What you can’t do without JavaScript

Let’s look at what you can do in JS, what you can’t do in another language, and why it will be related to JS anyway.

As it happens, it is not enough to know only HTML and CSS to create a website – it will turn out static. Add PHP, and the pages become dynamic. But if you want interactivity, you’ll need JavaScript. Of course, you can use CSS to create animation, sometimes even a complex and beautiful, but this does not reach the stage of real interactivity, because CSS can change the look of the page, but it can not add new elements, respond to specific user actions, make the animation smoothly or at a certain interval.

And a lot of it comes down to adaptability: CSS forces you to write extra code for mobile devices, while JS always works the same unless the user has turned it off and unless it’s IE6.

Why JavaScript is needed

JavaScript is a scripting language. It can be used to track events and record reactions to them:

  • Hover the mouse over an item (event) – expand the list (response).
  • Clicked the button – display a message.
  • Changed value in the field – make calculations and print the result.
  • Clicked a button on the keyboard – shift focus to the field, so the user does not type into a blank space.
  • Triggered timer – change the background of the element.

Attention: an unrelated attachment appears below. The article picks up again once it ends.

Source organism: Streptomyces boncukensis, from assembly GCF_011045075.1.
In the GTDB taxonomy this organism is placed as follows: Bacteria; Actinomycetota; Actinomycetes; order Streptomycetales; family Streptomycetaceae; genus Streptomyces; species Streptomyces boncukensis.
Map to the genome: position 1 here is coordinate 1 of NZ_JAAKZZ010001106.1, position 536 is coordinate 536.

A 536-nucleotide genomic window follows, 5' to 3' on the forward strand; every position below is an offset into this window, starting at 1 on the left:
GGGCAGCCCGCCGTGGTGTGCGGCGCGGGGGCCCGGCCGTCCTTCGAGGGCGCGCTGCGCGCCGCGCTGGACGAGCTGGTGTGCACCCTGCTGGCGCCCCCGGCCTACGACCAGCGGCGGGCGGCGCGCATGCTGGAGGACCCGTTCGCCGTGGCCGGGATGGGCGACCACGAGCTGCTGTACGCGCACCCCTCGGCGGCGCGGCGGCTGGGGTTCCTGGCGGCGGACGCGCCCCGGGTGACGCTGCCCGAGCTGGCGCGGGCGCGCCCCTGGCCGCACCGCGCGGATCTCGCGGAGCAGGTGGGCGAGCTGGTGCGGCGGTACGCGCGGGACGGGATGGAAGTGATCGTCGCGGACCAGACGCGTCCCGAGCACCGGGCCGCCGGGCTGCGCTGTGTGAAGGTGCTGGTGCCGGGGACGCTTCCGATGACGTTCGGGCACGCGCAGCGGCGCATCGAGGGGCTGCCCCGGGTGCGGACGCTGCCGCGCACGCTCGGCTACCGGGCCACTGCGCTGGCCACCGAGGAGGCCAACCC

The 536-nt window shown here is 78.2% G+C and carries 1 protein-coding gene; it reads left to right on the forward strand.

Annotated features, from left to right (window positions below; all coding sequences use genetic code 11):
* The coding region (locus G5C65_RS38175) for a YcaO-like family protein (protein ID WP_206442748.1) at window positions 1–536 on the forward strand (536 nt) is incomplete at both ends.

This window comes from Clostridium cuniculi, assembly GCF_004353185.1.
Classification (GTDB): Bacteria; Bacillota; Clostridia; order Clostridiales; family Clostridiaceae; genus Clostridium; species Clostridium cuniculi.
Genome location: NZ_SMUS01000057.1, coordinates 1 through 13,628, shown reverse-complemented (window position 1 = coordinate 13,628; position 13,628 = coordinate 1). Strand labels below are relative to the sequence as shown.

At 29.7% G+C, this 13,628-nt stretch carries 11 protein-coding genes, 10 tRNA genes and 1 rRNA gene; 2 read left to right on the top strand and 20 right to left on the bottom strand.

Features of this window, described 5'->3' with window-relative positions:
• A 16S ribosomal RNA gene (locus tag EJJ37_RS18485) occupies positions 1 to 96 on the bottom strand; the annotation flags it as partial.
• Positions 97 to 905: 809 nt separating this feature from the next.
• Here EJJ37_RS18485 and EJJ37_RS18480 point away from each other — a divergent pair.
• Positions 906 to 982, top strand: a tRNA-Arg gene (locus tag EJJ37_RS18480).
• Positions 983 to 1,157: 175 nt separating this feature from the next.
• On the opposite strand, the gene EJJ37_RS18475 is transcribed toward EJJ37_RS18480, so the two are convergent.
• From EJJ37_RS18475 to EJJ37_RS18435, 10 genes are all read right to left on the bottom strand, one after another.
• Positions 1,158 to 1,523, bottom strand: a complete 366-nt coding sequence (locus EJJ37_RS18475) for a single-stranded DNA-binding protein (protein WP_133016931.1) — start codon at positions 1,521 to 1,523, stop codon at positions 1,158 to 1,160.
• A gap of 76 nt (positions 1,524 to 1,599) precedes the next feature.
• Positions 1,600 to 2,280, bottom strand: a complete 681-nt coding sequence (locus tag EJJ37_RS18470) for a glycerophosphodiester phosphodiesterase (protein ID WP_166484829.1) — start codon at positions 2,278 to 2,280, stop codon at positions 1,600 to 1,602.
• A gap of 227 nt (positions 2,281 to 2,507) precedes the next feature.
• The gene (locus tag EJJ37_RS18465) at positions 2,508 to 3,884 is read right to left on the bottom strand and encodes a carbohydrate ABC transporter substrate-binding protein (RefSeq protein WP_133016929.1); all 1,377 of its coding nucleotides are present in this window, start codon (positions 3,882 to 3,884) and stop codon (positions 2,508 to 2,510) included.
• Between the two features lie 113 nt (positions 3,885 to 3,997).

• This is just a small list of the possible events and reactions.

What languages are responsible for

JS allows a very wide range of possibilities, both in terms of the animation itself, and in terms of the events that can trigger a reaction.

You can create a slider in JS with just a couple lines of code.

Interactive Elements

Interactive elements are a specialty of JavaScript. The most common example is online calculators. You choose different parameters, and you immediately calculate the cost.

Pop-ups can be of three types:

  • modal;
  • A new window with a separate document;
  • popup.

Communication with the server

The language provides the ability to send a request to the server and get a response at any time. This technology is called AJAX, and it still has no direct analogues. To use AJAX, you need to connect the jQuery library.

Let’s say you are creating a weather center website. You need a user to be able to click on a number on the calendar and immediately get the forecast.

In JS you can also:

  • draw on canvas;
  • Create control panels for audio and video elements;
  • work with cookies;
  • search for information on a page;
  • scroll a document.

And that’s just part of the possibilities.